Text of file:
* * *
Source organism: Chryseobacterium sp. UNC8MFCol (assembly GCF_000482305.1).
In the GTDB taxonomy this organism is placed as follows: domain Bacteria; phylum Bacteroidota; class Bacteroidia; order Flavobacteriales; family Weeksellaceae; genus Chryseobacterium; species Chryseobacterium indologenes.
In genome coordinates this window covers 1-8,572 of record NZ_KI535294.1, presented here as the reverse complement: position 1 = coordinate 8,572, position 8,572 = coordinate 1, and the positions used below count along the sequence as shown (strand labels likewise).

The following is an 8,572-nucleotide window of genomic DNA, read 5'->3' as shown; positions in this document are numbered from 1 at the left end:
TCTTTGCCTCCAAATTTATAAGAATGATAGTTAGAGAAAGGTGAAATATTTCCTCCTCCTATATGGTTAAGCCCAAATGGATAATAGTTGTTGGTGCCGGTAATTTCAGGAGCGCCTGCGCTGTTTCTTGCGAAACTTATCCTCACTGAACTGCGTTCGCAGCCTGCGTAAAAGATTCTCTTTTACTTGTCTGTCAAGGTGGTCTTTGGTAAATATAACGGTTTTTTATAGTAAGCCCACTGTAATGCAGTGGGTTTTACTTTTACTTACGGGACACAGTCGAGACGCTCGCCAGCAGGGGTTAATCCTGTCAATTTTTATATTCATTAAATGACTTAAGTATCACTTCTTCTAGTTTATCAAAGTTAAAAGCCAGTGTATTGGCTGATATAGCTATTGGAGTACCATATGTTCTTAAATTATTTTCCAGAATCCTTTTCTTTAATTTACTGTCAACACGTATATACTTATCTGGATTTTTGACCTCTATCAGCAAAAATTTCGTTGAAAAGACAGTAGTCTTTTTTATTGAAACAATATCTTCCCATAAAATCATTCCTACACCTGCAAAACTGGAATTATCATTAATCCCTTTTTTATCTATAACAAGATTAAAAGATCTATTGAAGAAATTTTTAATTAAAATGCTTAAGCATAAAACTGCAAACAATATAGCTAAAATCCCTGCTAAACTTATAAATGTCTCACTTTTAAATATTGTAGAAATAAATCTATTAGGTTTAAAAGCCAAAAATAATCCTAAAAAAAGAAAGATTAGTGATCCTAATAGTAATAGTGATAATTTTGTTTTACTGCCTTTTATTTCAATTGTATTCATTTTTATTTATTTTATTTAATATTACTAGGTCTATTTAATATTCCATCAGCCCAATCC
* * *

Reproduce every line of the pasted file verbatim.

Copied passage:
Source organism: Chryseobacterium sp. UNC8MFCol (assembly GCF_000482305.1).
In the GTDB taxonomy this organism is placed as follows: domain Bacteria; phylum Bacteroidota; class Bacteroidia; order Flavobacteriales; family Weeksellaceae; genus Chryseobacterium; species Chryseobacterium indologenes.
In genome coordinates this window covers 1-8,572 of record NZ_KI535294.1, presented here as the reverse complement: position 1 = coordinate 8,572, position 8,572 = coordinate 1, and the positions used below count along the sequence as shown (strand labels likewise).

The following is an 8,572-nucleotide window of genomic DNA, read 5'->3' as shown; positions in this document are numbered from 1 at the left end:
TCTTTGCCTCCAAATTTATAAGAATGATAGTTAGAGAAAGGTGAAATATTTCCTCCTCCTATATGGTTAAGCCCAAATGGATAATAGTTGTTGGTGCCGGTAATTTCAGGAGCGCCTGCGCTGTTTCTTGCGAAACTTATCCTCACTGAACTGCGTTCGCAGCCTGCGTAAAAGATTCTCTTTTACTTGTCTGTCAAGGTGGTCTTTGGTAAATATAACGGTTTTTTATAGTAAGCCCACTGTAATGCAGTGGGTTTTACTTTTACTTACGGGACACAGTCGAGACGCTCGCCAGCAGGGGTTAATCCTGTCAATTTTTATATTCATTAAATGACTTAAGTATCACTTCTTCTAGTTTATCAAAGTTAAAAGCCAGTGTATTGGCTGATATAGCTATTGGAGTACCATATGTTCTTAAATTATTTTCCAGAATCCTTTTCTTTAATTTACTGTCAACACGTATATACTTATCTGGATTTTTGACCTCTATCAGCAAAAATTTCGTTGAAAAGACAGTAGTCTTTTTTATTGAAACAATATCTTCCCATAAAATCATTCCTACACCTGCAAAACTGGAATTATCATTAATCCCTTTTTTATCTATAACAAGATTAAAAGATCTATTGAAGAAATTTTTAATTAAAATGCTTAAGCATAAAACTGCAAACAATATAGCTAAAATCCCTGCTAAACTTATAAATGTCTCACTTTTAAATATTGTAGAAATAAATCTATTAGGTTTAAAAGCCAAAAATAATCCTAAAAAAAGAAAGATTAGTGATCCTAATAGTAATAGTGATAATTTTGTTTTACTGCCTTTTATTTCAATTGTATTCATTTTTATTTATTTTATTTAATATTACTAGGTCTATTTAATATTCCATCAGCCCAATCC